This last week I have spent countless hours cleaning my apartment. Annie arrives this coming Friday morning and she hasn’t been here since July. So, for five months I have been left to my own devices in what is essentially a bachelor pad. Now, I’m generally a tidy person, but I also spend a lot of time working so I don’t pay as much attention to upkeep as I should. There was a lot of cleaning out old mail, vacuuming, mopping, and even unpacking a few more boxes that I hadn’t gotten to. I am preparing for the arrival of someone important to me. Don’t we usually go the extra mile to make sure that a special person arriving feels welcome and at home? Wouldn’t we do even more to prepare for a visit from a dignitary? Imagine what we might do if the Presiding Bishop was going to visit us here at St. Andrew’s! Now the imagery that Isaiah is invoking is on an ever greater scale. At the time that Isaiah says, “Prepare the way of the Lord” the royalty didn’t visit anywhere without bringing their entourage. Usually they were either pulled in large comfortable carriages or carried by slaves in palanquins. As you can image that sort of travel doesn’t do well with hills or twisting roads. Quite literally they would level the roads, make the paths straight, they would prepare the way of the royal caraven to be able to traverse the path.
History lesson aside, what does this then mean for us? It sort of reminds me of those bumper stickers, “Jesus is coming! Look busy!” Really, we shouldn’t just look busy. We have a lot of work to do. A call to repentance and salvation, by making the paths straight. We have a lot of hills and valleys in our lives. We have twists and turns. We have all sorts of obstacles that are always distracting us from living out our call to follow the path of Christ. Our world doesn’t really work in our favor or support us in living out the values of the Kingdom of God. There is always a distraction, whether electronic or not. Our hobbies, our families, our 24 hour news cycles, every aspect of our modern lives are designed to make us constant consumers of all manner of goods. Where do we take the time to pray? Where do we take the time to listen for God’s call? Where do we take the time to just be in the presence of the one who created us and loves us?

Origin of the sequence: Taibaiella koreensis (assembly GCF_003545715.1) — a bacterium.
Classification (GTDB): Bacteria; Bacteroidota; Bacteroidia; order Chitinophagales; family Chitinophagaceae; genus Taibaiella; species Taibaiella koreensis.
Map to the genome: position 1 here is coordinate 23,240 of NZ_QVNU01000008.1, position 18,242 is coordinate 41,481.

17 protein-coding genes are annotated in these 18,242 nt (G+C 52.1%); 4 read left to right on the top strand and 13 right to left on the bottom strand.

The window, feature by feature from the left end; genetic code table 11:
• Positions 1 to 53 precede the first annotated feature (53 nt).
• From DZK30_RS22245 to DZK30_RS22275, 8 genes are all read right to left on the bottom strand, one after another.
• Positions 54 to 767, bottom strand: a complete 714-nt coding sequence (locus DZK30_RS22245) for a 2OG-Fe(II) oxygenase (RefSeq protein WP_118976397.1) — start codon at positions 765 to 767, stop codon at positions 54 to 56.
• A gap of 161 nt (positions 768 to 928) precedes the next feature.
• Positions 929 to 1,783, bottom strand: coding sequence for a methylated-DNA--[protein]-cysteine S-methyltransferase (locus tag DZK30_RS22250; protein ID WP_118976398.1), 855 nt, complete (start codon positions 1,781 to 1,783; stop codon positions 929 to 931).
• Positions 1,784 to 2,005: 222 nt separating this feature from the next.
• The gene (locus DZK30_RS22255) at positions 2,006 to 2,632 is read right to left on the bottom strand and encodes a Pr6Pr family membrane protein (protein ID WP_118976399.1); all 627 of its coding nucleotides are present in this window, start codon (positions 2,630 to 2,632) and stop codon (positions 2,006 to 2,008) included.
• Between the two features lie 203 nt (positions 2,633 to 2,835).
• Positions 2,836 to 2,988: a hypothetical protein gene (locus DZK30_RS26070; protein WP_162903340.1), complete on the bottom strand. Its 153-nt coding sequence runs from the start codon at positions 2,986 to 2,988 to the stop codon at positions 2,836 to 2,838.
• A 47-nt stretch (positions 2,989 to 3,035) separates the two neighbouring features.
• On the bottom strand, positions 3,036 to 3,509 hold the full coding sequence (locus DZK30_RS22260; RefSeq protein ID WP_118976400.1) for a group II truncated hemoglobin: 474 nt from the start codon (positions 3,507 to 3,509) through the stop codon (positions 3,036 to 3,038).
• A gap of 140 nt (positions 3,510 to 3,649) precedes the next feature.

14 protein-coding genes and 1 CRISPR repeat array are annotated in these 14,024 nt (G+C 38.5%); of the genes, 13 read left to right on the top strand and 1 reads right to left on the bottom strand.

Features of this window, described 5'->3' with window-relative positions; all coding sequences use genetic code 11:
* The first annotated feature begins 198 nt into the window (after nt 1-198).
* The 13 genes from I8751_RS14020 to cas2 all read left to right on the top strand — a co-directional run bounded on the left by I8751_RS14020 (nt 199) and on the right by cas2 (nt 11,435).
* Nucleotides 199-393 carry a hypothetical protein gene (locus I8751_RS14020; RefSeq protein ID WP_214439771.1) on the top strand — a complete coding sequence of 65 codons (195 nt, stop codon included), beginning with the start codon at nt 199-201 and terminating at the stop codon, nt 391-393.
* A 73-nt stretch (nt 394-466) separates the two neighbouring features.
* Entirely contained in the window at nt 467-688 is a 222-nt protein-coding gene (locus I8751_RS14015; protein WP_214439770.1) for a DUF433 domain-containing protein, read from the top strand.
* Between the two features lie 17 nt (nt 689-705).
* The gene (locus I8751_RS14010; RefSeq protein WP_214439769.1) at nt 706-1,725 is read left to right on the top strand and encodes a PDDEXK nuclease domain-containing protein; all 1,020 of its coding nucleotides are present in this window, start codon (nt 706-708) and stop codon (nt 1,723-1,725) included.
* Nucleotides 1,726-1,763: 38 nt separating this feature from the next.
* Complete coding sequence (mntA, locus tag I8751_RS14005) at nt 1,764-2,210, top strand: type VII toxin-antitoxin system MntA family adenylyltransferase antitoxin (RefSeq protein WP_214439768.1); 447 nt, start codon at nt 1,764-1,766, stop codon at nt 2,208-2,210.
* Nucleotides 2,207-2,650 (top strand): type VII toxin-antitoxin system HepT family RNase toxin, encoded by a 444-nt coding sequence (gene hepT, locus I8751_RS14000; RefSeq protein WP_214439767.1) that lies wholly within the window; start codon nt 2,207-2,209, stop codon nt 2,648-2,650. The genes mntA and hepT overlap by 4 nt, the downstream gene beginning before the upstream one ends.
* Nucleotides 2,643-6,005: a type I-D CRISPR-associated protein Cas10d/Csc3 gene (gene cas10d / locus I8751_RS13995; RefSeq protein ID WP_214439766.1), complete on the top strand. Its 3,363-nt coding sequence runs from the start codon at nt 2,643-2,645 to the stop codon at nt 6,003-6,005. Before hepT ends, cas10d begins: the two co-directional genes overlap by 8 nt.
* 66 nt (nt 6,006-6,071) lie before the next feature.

John the Baptist stands outside of everything that wealth, power, and busyness does to make sense of its existence. He stands near the Kingdom of God, calling people into right relationship as the ministry of Jesus approaches. I’m not saying we need to put on camel’s hair shirts and eat locusts just to make the metaphorical path straight. But you might find turning your phone off to be as uncomfortable as that camel hair shirt; carving out precious time in your schedule for reflection and prayer to feel as ascetic as subsisting on locusts and honey.
As a brother of the Anamchara Fellowship, one of the vows that I take is of Simplicity. It is often expressed in the idea of living simply so others can simply live. It is existing without a spirit of accumulation, but it’s not necessarily all about financial simplicity. It’s also simplicity in how we harmonize with all of Creation. Slowing down the pace of life. It is divesting ourselves of the clutter that is both physical and spiritual to prepare the way of the Lord. One of my favorite expressions of this in Celtic traditions is ‘Listening for the heartbeat of God’. It is the idea that in every moment of our day, in every bit of Creation that we encounter, in every person we talk to, in every moment that tests us, we are listening for the heartbeat of God, we are seeking the Spirit, discerning the way. Personally, I find it to be a very helpful reminder to slow down, to consider my day, my life, to reflect on the choices made and the paths taken. I don’t always succeed at this, but I’m often reminded that I need to do try.
The whole point of divesting ourselves, of clearing the paths of our hearts and minds is for the coming Christ; for the one that was, and is, and is to come. The one who tells us the Kingdom of God is in our midst. We know that failure to live up to this will be often, and should never be a discouragement. I like to say that practicing our faith is like trying to learn to ride a bicycle you will never really master. You will fall, and every time you fall, you have to get up and start again. But the whole reason we do what we do is to indwell in the Spirit of God, to seek our relationship with God the Father through Jesus Christ, and to prepare the way of the Lord in our lives that we might catch a glimpse of that glorious Kingdom of God wherein our salvation and the salvation of the whole world has been fulfilled.